The second objective part 120 consists of a first concave mirror 121 with a concave mirror surface pointing toward the object plane 101, and a second concave mirror 122 with a concave mirror surface pointing toward the image plane 102. The aspheric mirror surfaces of the two mirrors are continuous, that is to say that they have no holes or perforations. Each of the mirror surfaces of the concave mirrors defines a curvature surface that is a mathematical surface which extends beyond the edges of the physical mirror surfaces and contains this mirror surface. The first and second mirror surfaces are parts of rotationally symmetrical curvature surfaces with a common axis of symmetry that coincides with the optical axes—arranged coaxially with respect to one another—of the first objective part 110 and of the third objective part 130. Therefore, the entire projection objective 100 is rotationally symmetrical and has a single, straight, unfolded optical axis 105 common to all the refractive and reflective optical components.
The mutually facing mirror surfaces of the concave mirrors 121, 122 delimit a catadioptric cavity 125 in the axial direction. The intermediate images 103, 104 both lie within this catadioptric cavity, at least the paraxial intermediate images lying in the central region between the concave mirrors at a relatively large optical distance from the latter. The concave mirrors have relatively small diameters, lie on different sides of the optical axis 105 and are obliquely illuminated abaxially. The imaging beam path running from the object plane to the image plane passes through the mirror edges facing the optical axis in each case in a manner free of vignetting.
Pupil surfaces of the imaging system lie between the object plane and the first intermediate image, between the first and second intermediate images, and also between the second intermediate image and the image plane, in each case where the principal ray of the optical imaging intersects the optical axis. The aperture diaphragm A of the system is fitted in the region of the pupil surface P1 of the first objective part 110. The pupil surface P2 within the catoptric second objective part lies at a relatively large optical distance from the concave mirrors 121, 122 in the central region of the catadioptric cavity 125, so that all the concave mirrors are optically remote from a pupil surface in a region in which the principal ray height of the imaging exceeds the marginal ray height of the imaging. The pupil surface P3 of the third objective part 130 is arranged on the image side of the region with the largest beam diameter and thereby lies unconventionally close to the image plane.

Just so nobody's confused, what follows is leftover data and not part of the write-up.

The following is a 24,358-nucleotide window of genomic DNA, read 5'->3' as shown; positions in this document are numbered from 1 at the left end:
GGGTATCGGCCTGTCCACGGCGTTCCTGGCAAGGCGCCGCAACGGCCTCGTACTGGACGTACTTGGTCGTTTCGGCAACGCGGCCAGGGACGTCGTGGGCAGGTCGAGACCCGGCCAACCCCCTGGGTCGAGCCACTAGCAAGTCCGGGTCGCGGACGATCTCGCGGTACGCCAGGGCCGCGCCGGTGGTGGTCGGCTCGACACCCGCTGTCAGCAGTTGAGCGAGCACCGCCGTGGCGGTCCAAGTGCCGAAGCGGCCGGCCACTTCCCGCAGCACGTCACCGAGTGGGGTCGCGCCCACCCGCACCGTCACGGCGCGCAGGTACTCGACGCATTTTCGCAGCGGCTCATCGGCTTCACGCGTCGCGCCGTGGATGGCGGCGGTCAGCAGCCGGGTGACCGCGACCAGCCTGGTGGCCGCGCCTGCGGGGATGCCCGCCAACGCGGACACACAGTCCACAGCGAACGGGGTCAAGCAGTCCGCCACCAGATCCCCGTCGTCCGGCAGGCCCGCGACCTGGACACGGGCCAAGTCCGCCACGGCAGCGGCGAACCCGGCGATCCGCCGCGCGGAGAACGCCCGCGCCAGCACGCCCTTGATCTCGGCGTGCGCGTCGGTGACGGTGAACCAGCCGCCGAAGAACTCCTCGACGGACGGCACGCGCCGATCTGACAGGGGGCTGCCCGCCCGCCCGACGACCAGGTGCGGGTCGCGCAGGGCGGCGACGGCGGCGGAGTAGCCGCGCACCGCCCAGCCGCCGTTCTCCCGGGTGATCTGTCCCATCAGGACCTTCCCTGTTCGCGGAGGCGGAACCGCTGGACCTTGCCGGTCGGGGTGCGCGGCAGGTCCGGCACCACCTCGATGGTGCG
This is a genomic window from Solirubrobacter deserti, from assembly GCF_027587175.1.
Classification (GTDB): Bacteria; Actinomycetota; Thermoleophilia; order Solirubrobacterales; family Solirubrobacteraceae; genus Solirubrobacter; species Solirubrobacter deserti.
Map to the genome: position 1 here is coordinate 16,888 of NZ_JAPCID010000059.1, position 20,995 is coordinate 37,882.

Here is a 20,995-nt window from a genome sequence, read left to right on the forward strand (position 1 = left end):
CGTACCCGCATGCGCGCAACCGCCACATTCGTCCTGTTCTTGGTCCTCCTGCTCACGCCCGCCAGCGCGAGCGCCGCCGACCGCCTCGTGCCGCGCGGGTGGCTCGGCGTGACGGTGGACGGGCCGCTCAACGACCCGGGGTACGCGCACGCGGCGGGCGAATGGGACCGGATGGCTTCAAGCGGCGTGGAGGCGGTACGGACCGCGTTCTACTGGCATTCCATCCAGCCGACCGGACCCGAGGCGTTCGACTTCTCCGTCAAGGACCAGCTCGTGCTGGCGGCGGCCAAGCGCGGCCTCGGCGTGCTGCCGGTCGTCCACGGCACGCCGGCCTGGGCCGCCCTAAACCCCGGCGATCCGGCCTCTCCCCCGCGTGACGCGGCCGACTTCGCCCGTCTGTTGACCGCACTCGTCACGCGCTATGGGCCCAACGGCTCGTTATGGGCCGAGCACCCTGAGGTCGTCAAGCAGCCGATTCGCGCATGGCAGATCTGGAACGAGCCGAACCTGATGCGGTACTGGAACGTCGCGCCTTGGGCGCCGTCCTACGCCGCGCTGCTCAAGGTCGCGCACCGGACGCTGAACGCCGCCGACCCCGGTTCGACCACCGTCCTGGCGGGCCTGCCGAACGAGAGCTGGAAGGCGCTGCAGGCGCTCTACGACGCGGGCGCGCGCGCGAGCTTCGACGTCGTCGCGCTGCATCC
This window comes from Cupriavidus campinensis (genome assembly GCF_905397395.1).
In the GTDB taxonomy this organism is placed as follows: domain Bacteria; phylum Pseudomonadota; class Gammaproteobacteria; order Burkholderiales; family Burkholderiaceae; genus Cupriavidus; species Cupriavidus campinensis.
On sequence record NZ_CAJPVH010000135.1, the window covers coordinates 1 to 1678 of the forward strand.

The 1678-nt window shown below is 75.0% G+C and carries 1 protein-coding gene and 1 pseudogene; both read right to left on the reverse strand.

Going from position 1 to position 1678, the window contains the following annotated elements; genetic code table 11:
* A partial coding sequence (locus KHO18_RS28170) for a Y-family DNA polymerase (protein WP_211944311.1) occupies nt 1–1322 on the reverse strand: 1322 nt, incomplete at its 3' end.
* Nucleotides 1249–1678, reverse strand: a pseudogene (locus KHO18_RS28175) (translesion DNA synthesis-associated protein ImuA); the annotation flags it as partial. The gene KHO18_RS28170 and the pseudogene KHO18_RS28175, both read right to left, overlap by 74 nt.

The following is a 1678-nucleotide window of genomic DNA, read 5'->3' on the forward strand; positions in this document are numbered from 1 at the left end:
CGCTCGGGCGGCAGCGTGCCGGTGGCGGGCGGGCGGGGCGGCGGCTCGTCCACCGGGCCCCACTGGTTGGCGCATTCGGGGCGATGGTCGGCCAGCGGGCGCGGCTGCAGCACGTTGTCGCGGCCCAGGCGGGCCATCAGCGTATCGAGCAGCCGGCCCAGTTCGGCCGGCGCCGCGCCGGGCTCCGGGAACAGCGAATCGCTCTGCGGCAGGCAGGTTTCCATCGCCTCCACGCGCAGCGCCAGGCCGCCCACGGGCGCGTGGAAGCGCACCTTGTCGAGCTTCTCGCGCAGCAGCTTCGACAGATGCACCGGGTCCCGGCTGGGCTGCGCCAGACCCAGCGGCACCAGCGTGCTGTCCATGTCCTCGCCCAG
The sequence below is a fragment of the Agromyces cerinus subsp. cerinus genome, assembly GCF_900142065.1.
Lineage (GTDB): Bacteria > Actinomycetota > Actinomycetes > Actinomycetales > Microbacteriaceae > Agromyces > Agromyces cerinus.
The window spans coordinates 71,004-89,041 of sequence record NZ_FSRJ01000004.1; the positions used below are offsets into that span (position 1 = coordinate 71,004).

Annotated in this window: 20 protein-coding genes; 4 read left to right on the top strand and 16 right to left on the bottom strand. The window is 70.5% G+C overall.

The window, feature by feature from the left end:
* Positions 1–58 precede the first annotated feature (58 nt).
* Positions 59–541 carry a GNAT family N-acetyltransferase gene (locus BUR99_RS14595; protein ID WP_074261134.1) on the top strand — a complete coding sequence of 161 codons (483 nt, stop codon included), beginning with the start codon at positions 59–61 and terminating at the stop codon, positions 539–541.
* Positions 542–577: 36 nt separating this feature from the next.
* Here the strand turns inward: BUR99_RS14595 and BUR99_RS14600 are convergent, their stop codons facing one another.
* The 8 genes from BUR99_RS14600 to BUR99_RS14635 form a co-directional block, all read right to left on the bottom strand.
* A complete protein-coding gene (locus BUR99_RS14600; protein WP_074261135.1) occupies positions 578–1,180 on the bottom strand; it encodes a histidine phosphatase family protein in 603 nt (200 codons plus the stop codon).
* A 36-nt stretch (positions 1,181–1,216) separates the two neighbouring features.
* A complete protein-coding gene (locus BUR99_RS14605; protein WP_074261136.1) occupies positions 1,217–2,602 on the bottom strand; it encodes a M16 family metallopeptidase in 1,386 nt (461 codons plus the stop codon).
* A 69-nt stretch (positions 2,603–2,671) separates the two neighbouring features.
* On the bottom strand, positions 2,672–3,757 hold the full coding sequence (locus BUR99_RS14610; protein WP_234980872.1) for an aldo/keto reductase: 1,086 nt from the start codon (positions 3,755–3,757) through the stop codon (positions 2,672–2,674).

Insofar as reference is made to a “marginal ray height” or a “principal ray height” in this application, then these are taken to mean the paraxial marginal ray height and the paraxial principal ray height, even though the paraxial rays do not contribute to the imaging in the case of systems with abaxial object field and image field.
Table 1 summarizes the specification of the design in tabular form. In this case, column 1 specifies the number of a refractive surface or surface distinguished in some other way, column 2 specifies the radius r of the surface (in mm), column 3 specifies the distance d—designated as thickness—between the surface and the subsequent surface (in mm) and column 4 specifies the material of the optical components. Column 5 shows the refractive index of the material, and column 6 specifies the usable free radii or the free semidiameters of the lenses (in mm). The aspheric surfaces are identified by “*” in column 1. Table 1A specifies the corresponding aspheric data, the aspheric surfaces being calculated according to the following specification:
In this case, the reciprocal (1/r) of the radius specifies the surface curvature and h specifies the distance between a surface point and the optical axis (i.e. the ray height). Consequently, p(h) specifies the so-called sagitta, i.e. the distance between the surface point and the surface vertex in the z direction (direction of the optical axis). The constants K, C1, C2, . . . are reproduced in Table 1A.
The system which is telecentric on the object side and on the image side is adapted to a refractive index of the immersion liquid I of nI=1.44 and has an image-side numerical aperture NA=1.2. The objective has a structural length L (distance between image plane and objective plane) of approximately 1350 mm. Given an image size of approximately 16.5 mm, a geometrical light conductance (product of image-side numerical aperture and image size) of approximately 19.8 mm is achieved.
Catadioptric projection objectives of the basic construction described previously are shown for example in the applicant's U.S. provisional application bearing Ser. No. 60/536,248 and with the application date of Jan. 14, 2004. The disclosure of this application is incorporated by reference in the content of the present description. Such systems enable an obscuration-free imaging with extremely high numerical apertures, values of NA=1.3 or greater being attainable in conjunction with an immersion liquid. In this case, the second objective part 120, which, in other embodiments, may also be configured as a catadioptric objective part (with at least one transparent lens), provides for compensation of much of the image field curvature introduced by the refractive subsystems (Petzval correction), so that constructive means for Petzval correction can largely be dispensed with in these parts, which leads to an axially compact construction with moderate lens diameters. The correction of the chromatic longitudinal aberration (CHL) is made more difficult, however, by the fact that pupil surfaces with high marginal ray heights which can be utilized for achromatization by means of diverging lenses do not occur in the vicinity of the concave mirrors.